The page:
Close reading of texts, joint discussion, oral presentations, written presentations. All readings for this course will be available on Moodle.

Art der Leistungskontrolle und erlaubte Hilfsmittel

Active participation
Weekly written reflections that will discussed in class
Written exam (10 pages)

Mindestanforderungen und Beurteilungsmaßstab

Requirements
- The students should attend 9 or more seminars out of 11.
- The students are expected to read the texts carefully before class and be prepared to discuss the texts in class.
- The student are expected to upload 1 day in advance (Wednesday 12h00) a short (approx. 1 page) reflection on Moodle on the text we are reading. These reflections are mandatory.
- The students are expected to give one oral presentation of the central arguments of one of the readings during the semester.
- Finally, the students are expected to submit an essay one of the topics discussed in class. The essay is expected to be of 5000 words long. Guidelines and Deadlines will be uploaded on Moodle.
Students will achieve 5 ECTS points from participating successfully in this course.

Prüfungsstoff

Seminar 1: October 12th
Davidson, D. (1980/2001) “Agency” from his Essays on Actions and Events (Ch. 3). Oxford: Clarendon Press.
Anscombe, G. E. M. (2000/1957) Intention, Harvard University Press, §§ 21-27
Background reading:
Wilson, George and Shpall, Samuel, "Action", The Stanford Encyclopedia of Philosophy (Winter 2016 Edition), Edward N. Zalta (ed.), https://plato.stanford.edu/archives/win2016/entries/action
Grünbaum, T. (2010). Action and agency. In Handbook of phenomenology and cognitive science (pp. 337-354). Springer Netherlands.

Seminar 2: October 19th
Aristotle: Nicomachean Ethics: Book 7
Background Reading:
Mele, A. (1987) Irrationality, OUP, chapters 1 pp. 2-15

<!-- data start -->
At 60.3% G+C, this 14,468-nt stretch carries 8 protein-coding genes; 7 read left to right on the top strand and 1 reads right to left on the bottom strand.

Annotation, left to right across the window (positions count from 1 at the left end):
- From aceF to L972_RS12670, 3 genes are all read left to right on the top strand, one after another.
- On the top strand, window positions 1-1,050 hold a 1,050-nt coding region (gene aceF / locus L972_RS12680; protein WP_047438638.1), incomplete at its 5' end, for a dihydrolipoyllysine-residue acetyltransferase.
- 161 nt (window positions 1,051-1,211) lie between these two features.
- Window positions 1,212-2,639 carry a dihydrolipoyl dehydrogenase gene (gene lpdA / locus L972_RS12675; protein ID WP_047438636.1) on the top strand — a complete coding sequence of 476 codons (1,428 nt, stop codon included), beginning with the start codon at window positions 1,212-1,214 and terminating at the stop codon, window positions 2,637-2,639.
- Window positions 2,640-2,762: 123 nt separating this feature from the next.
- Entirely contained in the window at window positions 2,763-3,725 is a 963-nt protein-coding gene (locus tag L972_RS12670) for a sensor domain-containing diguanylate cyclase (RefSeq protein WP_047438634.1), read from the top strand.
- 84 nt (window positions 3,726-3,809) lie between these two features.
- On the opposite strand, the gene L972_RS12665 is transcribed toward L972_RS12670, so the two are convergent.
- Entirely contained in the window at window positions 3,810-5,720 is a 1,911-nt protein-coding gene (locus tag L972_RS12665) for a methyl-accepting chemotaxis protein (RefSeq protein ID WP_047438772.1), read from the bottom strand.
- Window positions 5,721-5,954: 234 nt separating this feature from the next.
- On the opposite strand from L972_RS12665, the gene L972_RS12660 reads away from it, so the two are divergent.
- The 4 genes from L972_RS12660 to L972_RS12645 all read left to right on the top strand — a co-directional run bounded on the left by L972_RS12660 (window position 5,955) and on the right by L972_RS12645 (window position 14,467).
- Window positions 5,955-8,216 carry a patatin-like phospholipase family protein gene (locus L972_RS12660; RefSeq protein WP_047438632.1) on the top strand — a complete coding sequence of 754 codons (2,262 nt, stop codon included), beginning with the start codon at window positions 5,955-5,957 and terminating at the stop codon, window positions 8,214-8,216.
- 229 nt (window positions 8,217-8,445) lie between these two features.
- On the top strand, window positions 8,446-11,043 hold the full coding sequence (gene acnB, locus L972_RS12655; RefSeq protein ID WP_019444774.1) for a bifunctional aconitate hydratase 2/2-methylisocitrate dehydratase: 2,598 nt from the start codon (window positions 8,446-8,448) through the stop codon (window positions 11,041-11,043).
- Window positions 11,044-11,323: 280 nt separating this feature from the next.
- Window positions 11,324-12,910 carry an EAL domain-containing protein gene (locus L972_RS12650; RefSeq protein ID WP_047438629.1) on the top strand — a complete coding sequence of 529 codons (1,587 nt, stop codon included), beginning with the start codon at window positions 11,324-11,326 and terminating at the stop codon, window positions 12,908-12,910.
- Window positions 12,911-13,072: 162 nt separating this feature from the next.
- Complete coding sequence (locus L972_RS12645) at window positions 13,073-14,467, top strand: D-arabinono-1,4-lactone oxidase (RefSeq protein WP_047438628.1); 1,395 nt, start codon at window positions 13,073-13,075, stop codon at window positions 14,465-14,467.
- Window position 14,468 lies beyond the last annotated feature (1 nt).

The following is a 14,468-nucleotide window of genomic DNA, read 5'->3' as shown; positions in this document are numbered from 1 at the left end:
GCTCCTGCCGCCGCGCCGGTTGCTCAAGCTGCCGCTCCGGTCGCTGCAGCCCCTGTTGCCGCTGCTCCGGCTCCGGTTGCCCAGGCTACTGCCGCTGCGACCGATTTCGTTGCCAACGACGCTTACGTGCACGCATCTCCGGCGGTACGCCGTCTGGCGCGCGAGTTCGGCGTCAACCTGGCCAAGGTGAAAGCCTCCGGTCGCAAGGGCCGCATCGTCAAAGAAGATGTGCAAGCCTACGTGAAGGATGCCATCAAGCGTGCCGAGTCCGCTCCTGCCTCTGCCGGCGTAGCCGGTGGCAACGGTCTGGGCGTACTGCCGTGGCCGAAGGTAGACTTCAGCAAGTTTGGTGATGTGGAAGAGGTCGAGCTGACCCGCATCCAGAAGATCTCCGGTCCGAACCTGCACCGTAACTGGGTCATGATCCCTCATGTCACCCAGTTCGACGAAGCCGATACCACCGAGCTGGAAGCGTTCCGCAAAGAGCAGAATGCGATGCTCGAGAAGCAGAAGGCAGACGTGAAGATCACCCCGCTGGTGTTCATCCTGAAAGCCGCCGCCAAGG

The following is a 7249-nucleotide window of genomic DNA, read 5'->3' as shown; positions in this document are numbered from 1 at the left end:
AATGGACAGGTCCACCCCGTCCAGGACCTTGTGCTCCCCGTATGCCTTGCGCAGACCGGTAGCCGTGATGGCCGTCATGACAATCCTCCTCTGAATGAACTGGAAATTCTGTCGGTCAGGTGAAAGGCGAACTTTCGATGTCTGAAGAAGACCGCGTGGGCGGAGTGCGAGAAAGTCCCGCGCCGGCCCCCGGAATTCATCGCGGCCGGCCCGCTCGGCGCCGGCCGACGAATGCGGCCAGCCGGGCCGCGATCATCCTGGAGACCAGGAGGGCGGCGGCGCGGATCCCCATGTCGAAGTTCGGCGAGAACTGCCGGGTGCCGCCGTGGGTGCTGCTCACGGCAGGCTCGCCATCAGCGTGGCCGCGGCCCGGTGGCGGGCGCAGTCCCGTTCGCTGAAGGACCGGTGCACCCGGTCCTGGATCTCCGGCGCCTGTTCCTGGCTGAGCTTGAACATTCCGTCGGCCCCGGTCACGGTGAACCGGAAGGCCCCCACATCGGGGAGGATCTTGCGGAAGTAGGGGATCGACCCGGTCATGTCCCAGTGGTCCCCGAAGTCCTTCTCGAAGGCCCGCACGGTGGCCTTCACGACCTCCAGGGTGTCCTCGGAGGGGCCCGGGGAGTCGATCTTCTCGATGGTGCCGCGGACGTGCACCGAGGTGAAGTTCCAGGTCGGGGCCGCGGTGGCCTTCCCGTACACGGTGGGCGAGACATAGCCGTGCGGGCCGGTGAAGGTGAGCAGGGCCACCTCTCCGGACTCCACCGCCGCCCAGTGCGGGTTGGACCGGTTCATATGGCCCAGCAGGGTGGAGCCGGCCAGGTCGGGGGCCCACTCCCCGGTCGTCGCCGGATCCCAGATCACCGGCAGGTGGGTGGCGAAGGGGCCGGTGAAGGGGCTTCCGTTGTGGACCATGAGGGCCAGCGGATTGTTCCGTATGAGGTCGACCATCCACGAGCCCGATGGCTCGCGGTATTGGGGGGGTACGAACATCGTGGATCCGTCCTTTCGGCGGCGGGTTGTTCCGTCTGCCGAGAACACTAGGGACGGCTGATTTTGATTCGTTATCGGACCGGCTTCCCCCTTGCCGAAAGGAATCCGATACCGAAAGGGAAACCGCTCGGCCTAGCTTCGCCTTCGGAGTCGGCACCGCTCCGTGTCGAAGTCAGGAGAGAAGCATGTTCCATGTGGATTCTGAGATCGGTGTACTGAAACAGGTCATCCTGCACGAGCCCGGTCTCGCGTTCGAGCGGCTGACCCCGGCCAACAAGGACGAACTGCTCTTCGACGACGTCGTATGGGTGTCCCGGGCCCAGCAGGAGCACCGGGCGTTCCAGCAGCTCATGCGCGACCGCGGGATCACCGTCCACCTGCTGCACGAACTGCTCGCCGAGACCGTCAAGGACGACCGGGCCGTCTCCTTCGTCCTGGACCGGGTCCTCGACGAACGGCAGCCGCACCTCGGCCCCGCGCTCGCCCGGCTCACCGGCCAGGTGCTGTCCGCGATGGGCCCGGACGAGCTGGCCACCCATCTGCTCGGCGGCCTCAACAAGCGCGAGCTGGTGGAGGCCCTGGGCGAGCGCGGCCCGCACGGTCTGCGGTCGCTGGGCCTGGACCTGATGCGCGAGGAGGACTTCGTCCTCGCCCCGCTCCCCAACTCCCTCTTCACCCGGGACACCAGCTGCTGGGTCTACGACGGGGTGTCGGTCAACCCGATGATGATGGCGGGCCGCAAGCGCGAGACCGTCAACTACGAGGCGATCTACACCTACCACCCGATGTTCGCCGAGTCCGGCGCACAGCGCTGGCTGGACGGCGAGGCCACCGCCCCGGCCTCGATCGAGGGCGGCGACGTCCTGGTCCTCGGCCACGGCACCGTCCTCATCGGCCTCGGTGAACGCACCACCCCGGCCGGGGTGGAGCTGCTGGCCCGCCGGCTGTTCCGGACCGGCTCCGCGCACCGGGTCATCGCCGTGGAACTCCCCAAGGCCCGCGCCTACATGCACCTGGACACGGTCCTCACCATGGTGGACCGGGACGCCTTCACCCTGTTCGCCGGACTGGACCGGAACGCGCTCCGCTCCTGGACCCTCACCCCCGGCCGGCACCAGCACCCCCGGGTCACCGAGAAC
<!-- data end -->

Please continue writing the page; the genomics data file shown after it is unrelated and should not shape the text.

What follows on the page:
Seminar 3: November 9th
Davidson, D. (2013/1969): “How is weakness of the will possible?” in Actions and Events, Oxford University Press, pp. 21-42
Background reading:
Davidson, D. (2010/1982): “Paradoxes of Irrationality” in Problems of Rationality, Oxford University Press, pp. 169-187

Seminar 4: November 16th
Mele, A. (1987): Irrationality. An Assay on Akrasia, Self-Deception, and Self-Control, Oxford University Press, chapters 2 and 3 pp. 16-49

Seminar 5: November 23rd
Holton, R. (2003) “How is strength of the Will Possible?” in Weakness of the Will and Practical Irrationality, Oxford University Press, pp.37-67

Seminar 6: November 30th
Velleman, J. D. (2007): “What good is a will? In Action in Context (ed). Anton Leist, de Gruyter, pp.193215

Seminar 7: December 7th
Rosalind Hursthouse (1991): “Arationality” in The Journal of Philosophy, vol LXXXVIII, no. 2, pp. 57-68
Helen Steward (2009): “Sub-intentional actions and the over-mentalization of agency” in Constantine Sandis (ed.) New Essays on the Explanation of Action, Palgrave Macmillan

Seminar 8: December 14th
Alfred Mele (1987) Irrationality, OUP, chapters 4 and 9; pp. 50-61; pp. 121-137

Seminar 9: January 11th
Amélie Oksenberg Rorty (1988) “The Deceptive Self: Liars, Layers, and Liars” in Perspectives on Self-Deception (eds.) Brian P. McLaughlin and Amélie Oksenberg Rorty, University of California Press, pp.11-28

Seminar 10: January 18th
Mark Johnston (1988) Self-Deception and the Nature of Mind” in Perspectives on Self-Deception, in Perspectives on Self-Deception (eds.) Brian P. McLaughlin and Amélie Oksenberg Rorty, University of California Press, pp.63-91

Seminar 11: January 25th :
Jonathan Lear (1998): “The disruptive Mind” in Open Minded. Working Out the Logic of the Soul, Harvard University Press, pp. 80-122

Literatur


Zuordnung im Vorlesungsverzeichnis

Letzte Änderung: Fr 31.08.2018 08:42